Can acupuncture really help you lose weight? Here’s what you should know
Unless you’re freaked out by needles, you might have considered acupuncture as an alternative pain-relief treatment.
This traditional form of Chinese medicine dates back thousands of years and is based on targeting specific trigger points in your body using small, thin needles.
Research finds that it may help alleviate some health issues, like back pain, sports injuries or even anxiety.
Modern acupuncture is mostly used to stimulate your nerves, muscles and blood flow. And in the past few years, there’s been some buzz surrounding acupuncture’s ability to help you shed kilos, too.
In a study published in the British Medical Journal, Korean researchers randomly assigned 91 overweight people to a group receiving treatment at five ear acupuncture points, one ear acupuncture point or a sham control group.
They found that those receiving acupuncture saw their body mass index (BMI) – a marker of their weight – decrease by roughly 6% after eight weeks.
But can simply sticking a few needles in your body really help you shed kilos?
The science behind it isn’t quite clear yet.
There’s a theory that putting these needles on the outer part of your ear stimulates various trigger points that may play a role in your appetite and metabolism, explains Sharon Zarabi, RD, who works as the bariatric program director at Lenox Hill Hospital, where she counsels patients on nutrition and weight loss.
However, the association between acupuncture and weight loss isn’t that cut and dry, says Tim Rhudy, MS, LAc, an acupuncturist at Delmar Wellness Centre in New York.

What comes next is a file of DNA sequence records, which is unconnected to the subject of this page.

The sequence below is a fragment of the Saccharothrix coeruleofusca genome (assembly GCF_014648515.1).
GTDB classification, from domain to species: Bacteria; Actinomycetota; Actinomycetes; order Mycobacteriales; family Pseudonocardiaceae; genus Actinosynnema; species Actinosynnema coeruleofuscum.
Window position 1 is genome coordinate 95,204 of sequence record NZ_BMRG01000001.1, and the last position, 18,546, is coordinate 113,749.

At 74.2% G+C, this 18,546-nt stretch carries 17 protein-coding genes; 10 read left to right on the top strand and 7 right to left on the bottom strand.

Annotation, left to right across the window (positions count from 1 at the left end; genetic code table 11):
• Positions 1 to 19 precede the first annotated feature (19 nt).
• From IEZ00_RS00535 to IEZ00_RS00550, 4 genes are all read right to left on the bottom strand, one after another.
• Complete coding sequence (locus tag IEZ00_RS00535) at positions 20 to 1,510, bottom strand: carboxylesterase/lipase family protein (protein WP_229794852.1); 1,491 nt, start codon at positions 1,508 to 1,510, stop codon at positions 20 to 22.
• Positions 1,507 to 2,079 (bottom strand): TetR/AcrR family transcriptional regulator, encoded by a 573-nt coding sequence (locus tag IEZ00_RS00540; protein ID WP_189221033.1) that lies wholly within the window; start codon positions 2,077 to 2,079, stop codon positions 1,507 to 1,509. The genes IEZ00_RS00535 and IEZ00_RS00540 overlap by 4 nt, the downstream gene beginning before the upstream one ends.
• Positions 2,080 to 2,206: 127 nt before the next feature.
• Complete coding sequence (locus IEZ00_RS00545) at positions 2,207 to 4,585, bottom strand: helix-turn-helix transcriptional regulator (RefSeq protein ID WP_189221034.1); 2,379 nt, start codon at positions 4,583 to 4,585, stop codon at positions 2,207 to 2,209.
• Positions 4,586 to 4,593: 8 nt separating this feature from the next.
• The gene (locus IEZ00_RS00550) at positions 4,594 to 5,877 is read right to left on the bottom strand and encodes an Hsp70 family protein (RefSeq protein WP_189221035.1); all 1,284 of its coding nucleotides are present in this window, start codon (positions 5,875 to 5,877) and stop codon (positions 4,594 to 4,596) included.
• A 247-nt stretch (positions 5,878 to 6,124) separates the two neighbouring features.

The reason? When you’re feeling stressed, your autonomic nervous system gives you a burst of adrenaline and floods your body with the hormone cortisol. This increases your appetite, potentially causing you to overeat.
With acupuncture, the needles – which are very small and flexible and not at all like the ones you see in your doctor’s office – work to release the tension in your muscles by releasing feel-good endorphins, which helps put you in a calmer state. Relieving this underlying stress, in theory, would help calm your appetite.
“Acupuncture is like a reset button for the autonomic nervous system,” says Rhudy.
However, he is quick to point out that this stress-reducing effect doesn’t translate directly to weight loss.
“If you don’t want to diet or exercise, all the acupuncture in the world won’t make you lose weight,” Rhudy says.
While you’ll feel relaxed on the acupuncture table, and maybe even not as hungry, snacking on a donut later in your day still means you’re taking in empty calories.
Zarabi backs this up. “Acupuncture doesn’t cause weight loss directly,” she says.
That’s not to say you shouldn’t give acupuncture a try if you’re curious about it. If performed by a professional using sterile needles, you probably won’t experience any side effects, she says.
However, you should let your acupuncturist know if you wear a pacemaker, as the needles may interfere with its operation, or if you’re on any medications like blood thinners, since your chances of bleeding or bruising may increase, according to the Mayo Clinic.
A typical session lasts about 15 to 20 minutes, and an average of 30 needles are placed wherever your tightest muscles are, says Rhudy.
While you won’t be a few kilos lighter when you leave, you’ll likely feel as though the weight of the world was just lifted off your shoulders.
This article was originally published on www.menshealth.com
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